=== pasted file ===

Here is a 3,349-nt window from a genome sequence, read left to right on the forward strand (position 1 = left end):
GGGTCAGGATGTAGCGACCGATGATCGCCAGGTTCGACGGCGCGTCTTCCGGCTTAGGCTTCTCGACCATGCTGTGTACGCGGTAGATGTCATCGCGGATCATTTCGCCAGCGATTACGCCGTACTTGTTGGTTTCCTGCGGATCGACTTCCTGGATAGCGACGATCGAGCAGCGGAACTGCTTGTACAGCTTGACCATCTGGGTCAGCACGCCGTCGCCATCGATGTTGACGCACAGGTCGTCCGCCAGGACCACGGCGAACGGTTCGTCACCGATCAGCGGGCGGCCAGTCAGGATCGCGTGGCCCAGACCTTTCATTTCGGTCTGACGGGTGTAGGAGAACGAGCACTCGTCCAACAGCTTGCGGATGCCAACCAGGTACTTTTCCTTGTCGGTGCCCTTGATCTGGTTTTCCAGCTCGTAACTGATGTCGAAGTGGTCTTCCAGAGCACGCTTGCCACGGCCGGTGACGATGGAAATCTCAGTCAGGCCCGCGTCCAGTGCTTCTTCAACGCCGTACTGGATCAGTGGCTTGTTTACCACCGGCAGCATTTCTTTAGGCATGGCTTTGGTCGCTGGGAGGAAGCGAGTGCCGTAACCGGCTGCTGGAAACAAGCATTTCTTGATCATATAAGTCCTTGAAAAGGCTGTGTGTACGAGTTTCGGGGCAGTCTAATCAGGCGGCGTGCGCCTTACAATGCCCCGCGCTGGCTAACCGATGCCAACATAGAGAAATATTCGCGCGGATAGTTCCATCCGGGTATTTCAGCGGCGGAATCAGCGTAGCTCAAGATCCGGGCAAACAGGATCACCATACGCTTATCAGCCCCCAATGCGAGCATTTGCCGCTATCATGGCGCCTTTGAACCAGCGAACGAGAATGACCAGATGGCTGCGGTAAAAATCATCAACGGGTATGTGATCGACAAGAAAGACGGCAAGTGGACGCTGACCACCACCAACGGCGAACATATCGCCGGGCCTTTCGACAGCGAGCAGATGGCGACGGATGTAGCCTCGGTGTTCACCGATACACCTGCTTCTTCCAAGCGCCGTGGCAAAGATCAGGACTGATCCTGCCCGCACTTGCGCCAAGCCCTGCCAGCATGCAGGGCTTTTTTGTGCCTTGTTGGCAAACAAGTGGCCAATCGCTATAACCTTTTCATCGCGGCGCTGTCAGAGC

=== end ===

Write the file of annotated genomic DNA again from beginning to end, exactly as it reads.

Here is a 3,349-nt window from a genome sequence, read left to right on the forward strand (position 1 = left end):
GGGTCAGGATGTAGCGACCGATGATCGCCAGGTTCGACGGCGCGTCTTCCGGCTTAGGCTTCTCGACCATGCTGTGTACGCGGTAGATGTCATCGCGGATCATTTCGCCAGCGATTACGCCGTACTTGTTGGTTTCCTGCGGATCGACTTCCTGGATAGCGACGATCGAGCAGCGGAACTGCTTGTACAGCTTGACCATCTGGGTCAGCACGCCGTCGCCATCGATGTTGACGCACAGGTCGTCCGCCAGGACCACGGCGAACGGTTCGTCACCGATCAGCGGGCGGCCAGTCAGGATCGCGTGGCCCAGACCTTTCATTTCGGTCTGACGGGTGTAGGAGAACGAGCACTCGTCCAACAGCTTGCGGATGCCAACCAGGTACTTTTCCTTGTCGGTGCCCTTGATCTGGTTTTCCAGCTCGTAACTGATGTCGAAGTGGTCTTCCAGAGCACGCTTGCCACGGCCGGTGACGATGGAAATCTCAGTCAGGCCCGCGTCCAGTGCTTCTTCAACGCCGTACTGGATCAGTGGCTTGTTTACCACCGGCAGCATTTCTTTAGGCATGGCTTTGGTCGCTGGGAGGAAGCGAGTGCCGTAACCGGCTGCTGGAAACAAGCATTTCTTGATCATATAAGTCCTTGAAAAGGCTGTGTGTACGAGTTTCGGGGCAGTCTAATCAGGCGGCGTGCGCCTTACAATGCCCCGCGCTGGCTAACCGATGCCAACATAGAGAAATATTCGCGCGGATAGTTCCATCCGGGTATTTCAGCGGCGGAATCAGCGTAGCTCAAGATCCGGGCAAACAGGATCACCATACGCTTATCAGCCCCCAATGCGAGCATTTGCCGCTATCATGGCGCCTTTGAACCAGCGAACGAGAATGACCAGATGGCTGCGGTAAAAATCATCAACGGGTATGTGATCGACAAGAAAGACGGCAAGTGGACGCTGACCACCACCAACGGCGAACATATCGCCGGGCCTTTCGACAGCGAGCAGATGGCGACGGATGTAGCCTCGGTGTTCACCGATACACCTGCTTCTTCCAAGCGCCGTGGCAAAGATCAGGACTGATCCTGCCCGCACTTGCGCCAAGCCCTGCCAGCATGCAGGGCTTTTTTGTGCCTTGTTGGCAAACAAGTGGCCAATCGCTATAACCTTTTCATCGCGGCGCTGTCAGAGC